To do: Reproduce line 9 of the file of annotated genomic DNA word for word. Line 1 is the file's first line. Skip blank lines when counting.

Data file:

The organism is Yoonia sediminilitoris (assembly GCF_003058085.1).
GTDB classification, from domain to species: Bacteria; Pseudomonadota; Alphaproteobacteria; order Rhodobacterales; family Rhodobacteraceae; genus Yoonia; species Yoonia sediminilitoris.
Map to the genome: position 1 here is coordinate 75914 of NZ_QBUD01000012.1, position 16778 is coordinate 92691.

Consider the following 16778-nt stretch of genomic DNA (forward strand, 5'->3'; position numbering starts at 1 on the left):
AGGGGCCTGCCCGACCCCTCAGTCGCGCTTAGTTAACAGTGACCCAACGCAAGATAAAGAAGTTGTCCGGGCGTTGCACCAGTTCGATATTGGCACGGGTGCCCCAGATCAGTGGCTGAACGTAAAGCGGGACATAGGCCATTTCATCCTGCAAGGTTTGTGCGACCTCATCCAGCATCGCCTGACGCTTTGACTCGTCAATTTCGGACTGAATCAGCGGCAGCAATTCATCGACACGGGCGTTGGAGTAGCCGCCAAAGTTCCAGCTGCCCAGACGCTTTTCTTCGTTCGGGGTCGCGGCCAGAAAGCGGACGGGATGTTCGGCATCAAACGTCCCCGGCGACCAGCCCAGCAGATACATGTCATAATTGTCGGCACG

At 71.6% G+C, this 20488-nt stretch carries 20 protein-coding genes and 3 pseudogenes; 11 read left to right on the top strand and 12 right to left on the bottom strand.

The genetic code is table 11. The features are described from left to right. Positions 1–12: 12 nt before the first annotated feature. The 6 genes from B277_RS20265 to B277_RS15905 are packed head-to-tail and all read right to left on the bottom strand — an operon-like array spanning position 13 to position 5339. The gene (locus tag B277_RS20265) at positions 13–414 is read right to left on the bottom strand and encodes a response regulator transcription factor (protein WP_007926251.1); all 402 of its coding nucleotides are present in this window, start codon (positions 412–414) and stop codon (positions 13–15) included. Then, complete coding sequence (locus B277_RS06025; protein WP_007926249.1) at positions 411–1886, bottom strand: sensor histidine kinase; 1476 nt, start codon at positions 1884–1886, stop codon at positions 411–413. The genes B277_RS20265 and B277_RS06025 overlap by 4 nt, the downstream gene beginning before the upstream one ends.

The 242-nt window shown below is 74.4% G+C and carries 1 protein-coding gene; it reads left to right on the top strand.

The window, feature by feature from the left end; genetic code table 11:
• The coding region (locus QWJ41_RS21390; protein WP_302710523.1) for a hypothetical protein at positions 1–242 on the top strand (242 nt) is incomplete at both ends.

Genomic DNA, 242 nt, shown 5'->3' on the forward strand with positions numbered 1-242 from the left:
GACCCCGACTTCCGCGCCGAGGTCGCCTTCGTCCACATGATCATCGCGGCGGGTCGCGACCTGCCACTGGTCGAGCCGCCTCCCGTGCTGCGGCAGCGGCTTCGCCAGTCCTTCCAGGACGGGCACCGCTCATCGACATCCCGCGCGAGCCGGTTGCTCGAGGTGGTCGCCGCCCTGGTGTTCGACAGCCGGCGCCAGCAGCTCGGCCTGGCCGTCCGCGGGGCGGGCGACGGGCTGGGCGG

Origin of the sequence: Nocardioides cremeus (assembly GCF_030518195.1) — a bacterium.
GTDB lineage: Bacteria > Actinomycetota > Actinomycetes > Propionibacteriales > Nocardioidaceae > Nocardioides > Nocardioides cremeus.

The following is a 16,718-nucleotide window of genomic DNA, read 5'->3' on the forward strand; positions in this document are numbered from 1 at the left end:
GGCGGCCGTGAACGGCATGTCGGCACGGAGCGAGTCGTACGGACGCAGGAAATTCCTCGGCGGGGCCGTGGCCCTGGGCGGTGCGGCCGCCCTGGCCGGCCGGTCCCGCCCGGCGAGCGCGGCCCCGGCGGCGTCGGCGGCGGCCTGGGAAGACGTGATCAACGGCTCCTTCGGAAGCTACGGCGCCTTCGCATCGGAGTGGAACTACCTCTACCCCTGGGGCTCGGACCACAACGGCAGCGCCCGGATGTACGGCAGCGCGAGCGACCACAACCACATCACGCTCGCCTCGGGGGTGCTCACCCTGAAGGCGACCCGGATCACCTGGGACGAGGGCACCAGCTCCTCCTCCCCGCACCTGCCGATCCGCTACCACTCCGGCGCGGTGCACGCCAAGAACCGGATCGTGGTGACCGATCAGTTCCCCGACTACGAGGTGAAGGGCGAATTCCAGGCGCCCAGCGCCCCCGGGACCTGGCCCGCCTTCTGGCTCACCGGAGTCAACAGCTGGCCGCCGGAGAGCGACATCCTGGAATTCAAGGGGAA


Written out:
The window, feature by feature from the left end; genetic code table 11: